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Author Topic: Buddha Statue  (Read 3326 times) Average Rating: 0
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JustinianPrima
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« on: June 21, 2008, 02:04:05 AM »

Hi I have a question. Perhaps someone may point me in the general direction on the forum if this was already discussed. And if it was, please forgive me for repeating:

But I've noticed on a few Buddha Statues, that the Buddha is holding his right hand in a fashion freakishly close to that of the Sign of the Cross. Does this have any significance?


« Last Edit: June 21, 2008, 02:18:19 AM by JustinianPrima » Logged

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« Reply #1 on: June 21, 2008, 04:05:43 AM »

Yes, it does, but not as you think. Seems later Buddhist art was greatly affected by Hellenistic influences from Alexander's conquests in Bactria and northern India, and later, Christian art which followed.
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« Reply #2 on: June 21, 2008, 09:44:22 AM »

Hi I have a question. Perhaps someone may point me in the general direction on the forum if this was already discussed. And if it was, please forgive me for repeating:

But I've noticed on a few Buddha Statues, that the Buddha is holding his right hand in a fashion freakishly close to that of the Sign of the Cross. Does this have any significance?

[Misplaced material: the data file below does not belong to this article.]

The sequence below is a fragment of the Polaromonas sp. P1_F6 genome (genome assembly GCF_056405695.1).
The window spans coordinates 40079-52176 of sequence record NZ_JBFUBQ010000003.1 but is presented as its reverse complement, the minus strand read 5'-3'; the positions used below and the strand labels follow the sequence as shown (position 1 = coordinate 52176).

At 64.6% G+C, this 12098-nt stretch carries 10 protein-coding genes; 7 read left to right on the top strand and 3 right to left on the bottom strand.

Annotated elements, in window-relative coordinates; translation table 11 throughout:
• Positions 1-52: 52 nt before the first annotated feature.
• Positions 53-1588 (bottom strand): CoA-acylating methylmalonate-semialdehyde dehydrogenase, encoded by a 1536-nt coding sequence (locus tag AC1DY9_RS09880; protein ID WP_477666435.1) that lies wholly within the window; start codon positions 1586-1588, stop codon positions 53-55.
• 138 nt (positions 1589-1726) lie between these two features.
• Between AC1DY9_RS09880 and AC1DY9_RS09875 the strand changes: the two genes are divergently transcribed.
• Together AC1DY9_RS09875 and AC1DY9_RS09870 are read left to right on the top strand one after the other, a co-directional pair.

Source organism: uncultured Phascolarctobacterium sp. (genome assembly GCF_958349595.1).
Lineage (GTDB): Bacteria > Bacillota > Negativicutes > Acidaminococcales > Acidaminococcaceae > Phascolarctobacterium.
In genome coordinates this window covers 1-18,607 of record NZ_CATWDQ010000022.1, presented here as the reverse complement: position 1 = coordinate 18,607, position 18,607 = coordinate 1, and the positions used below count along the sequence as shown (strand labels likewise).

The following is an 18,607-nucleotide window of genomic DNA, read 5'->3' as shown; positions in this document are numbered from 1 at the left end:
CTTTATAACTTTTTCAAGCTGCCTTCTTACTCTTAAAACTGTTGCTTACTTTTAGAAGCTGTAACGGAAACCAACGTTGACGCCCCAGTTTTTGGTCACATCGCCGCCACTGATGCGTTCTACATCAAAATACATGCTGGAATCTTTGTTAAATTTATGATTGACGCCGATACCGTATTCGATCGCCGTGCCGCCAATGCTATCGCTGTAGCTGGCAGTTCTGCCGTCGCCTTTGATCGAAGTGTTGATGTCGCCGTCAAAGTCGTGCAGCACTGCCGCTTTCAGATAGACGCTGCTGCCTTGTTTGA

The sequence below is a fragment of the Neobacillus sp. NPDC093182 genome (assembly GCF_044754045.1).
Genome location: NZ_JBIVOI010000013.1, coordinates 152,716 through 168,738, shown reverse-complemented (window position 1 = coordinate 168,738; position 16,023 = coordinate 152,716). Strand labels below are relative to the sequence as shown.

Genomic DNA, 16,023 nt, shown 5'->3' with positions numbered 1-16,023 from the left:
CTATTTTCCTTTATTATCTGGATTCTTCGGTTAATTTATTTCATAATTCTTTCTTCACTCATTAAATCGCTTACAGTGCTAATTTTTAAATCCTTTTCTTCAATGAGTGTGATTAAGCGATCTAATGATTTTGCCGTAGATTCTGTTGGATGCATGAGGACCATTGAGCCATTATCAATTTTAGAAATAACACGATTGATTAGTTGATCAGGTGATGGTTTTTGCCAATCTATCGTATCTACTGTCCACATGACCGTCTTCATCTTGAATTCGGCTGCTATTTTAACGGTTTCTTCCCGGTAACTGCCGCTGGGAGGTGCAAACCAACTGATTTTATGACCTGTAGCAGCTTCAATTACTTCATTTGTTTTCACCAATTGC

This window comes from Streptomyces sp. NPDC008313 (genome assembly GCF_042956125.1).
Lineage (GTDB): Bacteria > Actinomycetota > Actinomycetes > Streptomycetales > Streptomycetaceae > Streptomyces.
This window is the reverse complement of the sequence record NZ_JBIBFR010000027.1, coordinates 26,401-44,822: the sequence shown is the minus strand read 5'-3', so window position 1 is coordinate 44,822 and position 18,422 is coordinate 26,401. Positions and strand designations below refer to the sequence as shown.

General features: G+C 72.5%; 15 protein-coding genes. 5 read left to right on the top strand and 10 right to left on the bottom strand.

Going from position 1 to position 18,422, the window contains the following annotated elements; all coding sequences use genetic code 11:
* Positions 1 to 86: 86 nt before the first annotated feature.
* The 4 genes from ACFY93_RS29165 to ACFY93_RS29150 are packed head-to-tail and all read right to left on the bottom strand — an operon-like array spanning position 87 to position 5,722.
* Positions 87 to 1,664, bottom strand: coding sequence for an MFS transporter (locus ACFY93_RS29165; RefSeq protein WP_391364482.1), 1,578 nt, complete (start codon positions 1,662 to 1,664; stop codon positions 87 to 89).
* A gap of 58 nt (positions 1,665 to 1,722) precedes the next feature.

Yes, the hand gestures have significance, but it is not related to Christianity and predates it historically.  There are a variety of mudras that is positions of the hands and fingers that have meaning in Buddhism and Hinduism.  The word means "seal" or "sign" and is from Sanskrit.

I am not Buddhist, nor an expert on the finer points of the mudra  but the right hand looks to me to be a variation on the "Teaching" or "Exposition" mudra and this is supported by the eyes being open.  The mudra in Sanskrit is Dharmachakra Mudra, translated as "Teaching Mudra; Turning the Wheel of Law Mudra" Tenbourin-in in Japanese.  The Vyakhyana Mudra; "the Exposition of the Dharma Mudra" is Setsubou-in or Seppou-in

Here is a page on mudras relating to Japanese sculpture:
http://www.onmarkproductions.com/html/mudra-japan.shtml

Ebor
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« Reply #3 on: June 21, 2008, 10:53:04 AM »